Key Elements for Antimicrobial Stewardship for the Clinician
Lillian Abbo, MD, shares key elements that clinicians should incorporate into antimicrobial stewardship practices.
Lillian Abbo, MD, Chief Infection Prevention & Control and Antimicrobial Stewardship, Jackson Health System, shares key elements that clinicians should incorporate into antimicrobial stewardship practices.
Interview Transcript (slightly modified for readability)
“The key elements that I would encourage every clinician to practice when they want to do antimicrobial stewardship is, number one: measure, get data. You need to understand what your patterns of resistance [are]; you need to understand what your antimicrobial use [is]. You need to demonstrate that if you’re going to do any intervention, you can change those outcomes, that you can show your data, and you can show that you have acted on it and improved; that’s extremely important. Data is power; so, the more information you have, the better informed you are to change behaviors and practices.
[Number] two: Do not work in silo. You have to partner with your pharmacies; you have to partner with your microbiology lab, your Department of Quality, your chief financial officers, partner with your providers at the bedside, your nurses, engage your students, engage your physicians and surgeons, and everybody in the health system that interacts with patients and prescribes antibiotics. Make them a part of your team; make them your allies, and show them that this is about patient care. This is not about your ego or mine, [or about] trying to be difficult; it’s about getting the right drug for the right patient.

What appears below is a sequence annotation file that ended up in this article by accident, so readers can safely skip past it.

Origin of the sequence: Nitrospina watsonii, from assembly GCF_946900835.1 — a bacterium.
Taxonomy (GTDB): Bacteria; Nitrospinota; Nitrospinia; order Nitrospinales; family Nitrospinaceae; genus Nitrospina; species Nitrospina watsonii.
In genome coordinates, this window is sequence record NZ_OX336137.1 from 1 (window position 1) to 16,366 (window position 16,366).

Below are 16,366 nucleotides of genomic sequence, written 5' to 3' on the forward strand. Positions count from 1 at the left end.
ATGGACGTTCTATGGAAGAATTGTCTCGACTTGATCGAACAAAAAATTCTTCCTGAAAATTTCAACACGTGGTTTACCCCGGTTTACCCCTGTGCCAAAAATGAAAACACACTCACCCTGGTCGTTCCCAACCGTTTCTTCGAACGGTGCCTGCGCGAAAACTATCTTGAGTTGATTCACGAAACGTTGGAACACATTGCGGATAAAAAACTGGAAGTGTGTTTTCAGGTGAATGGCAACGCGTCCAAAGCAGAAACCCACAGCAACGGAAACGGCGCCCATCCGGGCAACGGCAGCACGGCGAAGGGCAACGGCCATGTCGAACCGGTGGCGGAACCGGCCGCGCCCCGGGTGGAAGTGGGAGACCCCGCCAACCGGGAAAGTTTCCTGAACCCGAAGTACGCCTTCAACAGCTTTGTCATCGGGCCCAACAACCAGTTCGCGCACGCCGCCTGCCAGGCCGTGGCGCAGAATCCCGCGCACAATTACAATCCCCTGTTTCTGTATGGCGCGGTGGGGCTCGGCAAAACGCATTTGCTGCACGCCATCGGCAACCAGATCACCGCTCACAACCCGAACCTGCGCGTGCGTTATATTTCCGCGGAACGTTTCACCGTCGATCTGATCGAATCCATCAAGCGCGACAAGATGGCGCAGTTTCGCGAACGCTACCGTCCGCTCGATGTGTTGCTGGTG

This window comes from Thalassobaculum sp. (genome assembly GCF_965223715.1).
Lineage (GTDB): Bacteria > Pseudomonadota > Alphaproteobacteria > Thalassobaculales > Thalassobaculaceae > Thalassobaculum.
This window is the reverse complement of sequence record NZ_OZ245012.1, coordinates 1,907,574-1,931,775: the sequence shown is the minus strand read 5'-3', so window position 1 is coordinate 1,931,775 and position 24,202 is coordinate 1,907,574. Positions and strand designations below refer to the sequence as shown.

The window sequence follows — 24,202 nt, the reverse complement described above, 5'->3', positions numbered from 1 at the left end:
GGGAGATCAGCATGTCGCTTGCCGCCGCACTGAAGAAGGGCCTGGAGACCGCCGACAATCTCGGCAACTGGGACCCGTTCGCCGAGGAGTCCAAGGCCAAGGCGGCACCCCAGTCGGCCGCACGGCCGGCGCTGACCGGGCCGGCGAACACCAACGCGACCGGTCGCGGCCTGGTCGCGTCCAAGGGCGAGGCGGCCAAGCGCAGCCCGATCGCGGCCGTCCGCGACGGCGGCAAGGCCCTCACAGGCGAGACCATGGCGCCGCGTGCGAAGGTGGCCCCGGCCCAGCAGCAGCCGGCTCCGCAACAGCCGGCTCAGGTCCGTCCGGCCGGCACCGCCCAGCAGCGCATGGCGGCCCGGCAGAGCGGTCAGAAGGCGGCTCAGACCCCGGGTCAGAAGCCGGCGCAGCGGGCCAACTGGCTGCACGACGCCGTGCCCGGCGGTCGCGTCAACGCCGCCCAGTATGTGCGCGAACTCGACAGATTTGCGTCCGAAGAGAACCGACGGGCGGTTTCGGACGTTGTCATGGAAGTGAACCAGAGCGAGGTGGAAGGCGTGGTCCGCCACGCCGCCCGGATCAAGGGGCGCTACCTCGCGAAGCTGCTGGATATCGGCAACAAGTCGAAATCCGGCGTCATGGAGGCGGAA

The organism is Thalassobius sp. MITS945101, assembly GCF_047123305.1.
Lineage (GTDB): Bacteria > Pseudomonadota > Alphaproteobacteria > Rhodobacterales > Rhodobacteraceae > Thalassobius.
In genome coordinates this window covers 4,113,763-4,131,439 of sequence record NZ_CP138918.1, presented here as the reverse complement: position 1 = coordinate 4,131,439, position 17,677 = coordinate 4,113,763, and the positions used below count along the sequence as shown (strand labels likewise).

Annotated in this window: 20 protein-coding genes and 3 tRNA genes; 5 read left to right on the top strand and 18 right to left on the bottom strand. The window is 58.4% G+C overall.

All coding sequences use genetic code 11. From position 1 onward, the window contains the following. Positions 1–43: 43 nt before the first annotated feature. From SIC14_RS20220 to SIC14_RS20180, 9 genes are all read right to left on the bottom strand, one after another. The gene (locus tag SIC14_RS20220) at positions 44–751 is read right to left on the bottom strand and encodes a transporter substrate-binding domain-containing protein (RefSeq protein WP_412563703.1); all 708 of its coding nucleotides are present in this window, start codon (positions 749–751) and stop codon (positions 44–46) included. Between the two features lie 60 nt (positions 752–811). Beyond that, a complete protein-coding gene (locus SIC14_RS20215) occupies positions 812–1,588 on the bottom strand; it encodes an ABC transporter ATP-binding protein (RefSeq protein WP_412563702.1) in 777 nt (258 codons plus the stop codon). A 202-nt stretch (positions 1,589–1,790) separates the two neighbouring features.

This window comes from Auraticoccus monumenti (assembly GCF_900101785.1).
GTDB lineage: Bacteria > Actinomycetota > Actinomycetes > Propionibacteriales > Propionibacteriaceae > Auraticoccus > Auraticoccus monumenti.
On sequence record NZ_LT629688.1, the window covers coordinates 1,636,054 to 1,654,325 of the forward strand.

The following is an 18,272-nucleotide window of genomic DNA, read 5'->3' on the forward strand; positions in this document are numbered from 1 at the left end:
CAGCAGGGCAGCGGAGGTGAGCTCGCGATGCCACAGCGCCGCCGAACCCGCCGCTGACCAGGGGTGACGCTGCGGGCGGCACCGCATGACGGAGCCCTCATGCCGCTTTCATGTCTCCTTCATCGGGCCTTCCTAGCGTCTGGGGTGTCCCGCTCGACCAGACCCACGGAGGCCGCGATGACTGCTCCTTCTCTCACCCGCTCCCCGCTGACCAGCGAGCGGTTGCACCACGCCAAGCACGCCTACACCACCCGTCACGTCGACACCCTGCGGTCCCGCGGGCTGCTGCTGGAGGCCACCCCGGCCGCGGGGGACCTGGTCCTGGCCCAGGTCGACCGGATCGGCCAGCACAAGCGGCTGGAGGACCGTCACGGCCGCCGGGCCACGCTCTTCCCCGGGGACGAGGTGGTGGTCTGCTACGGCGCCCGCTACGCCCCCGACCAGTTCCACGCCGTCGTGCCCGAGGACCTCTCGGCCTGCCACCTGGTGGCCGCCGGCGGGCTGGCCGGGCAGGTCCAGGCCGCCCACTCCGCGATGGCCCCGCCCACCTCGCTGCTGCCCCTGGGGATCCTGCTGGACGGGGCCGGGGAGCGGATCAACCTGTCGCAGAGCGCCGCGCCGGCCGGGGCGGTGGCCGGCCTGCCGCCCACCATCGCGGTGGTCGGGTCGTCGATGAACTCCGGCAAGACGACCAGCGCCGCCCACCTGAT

Third, I encourage people to tailor therapy. We need to customize; we need to do population health, but we also need to look at each patient as an individual and the [question of] how [we can] do better prescribing this antibiotic. What’s the right dose? What’s the right time for this particular patient? For this particular infection? For that, sometimes we have guidelines, but some other times, we need to think outside of the box.”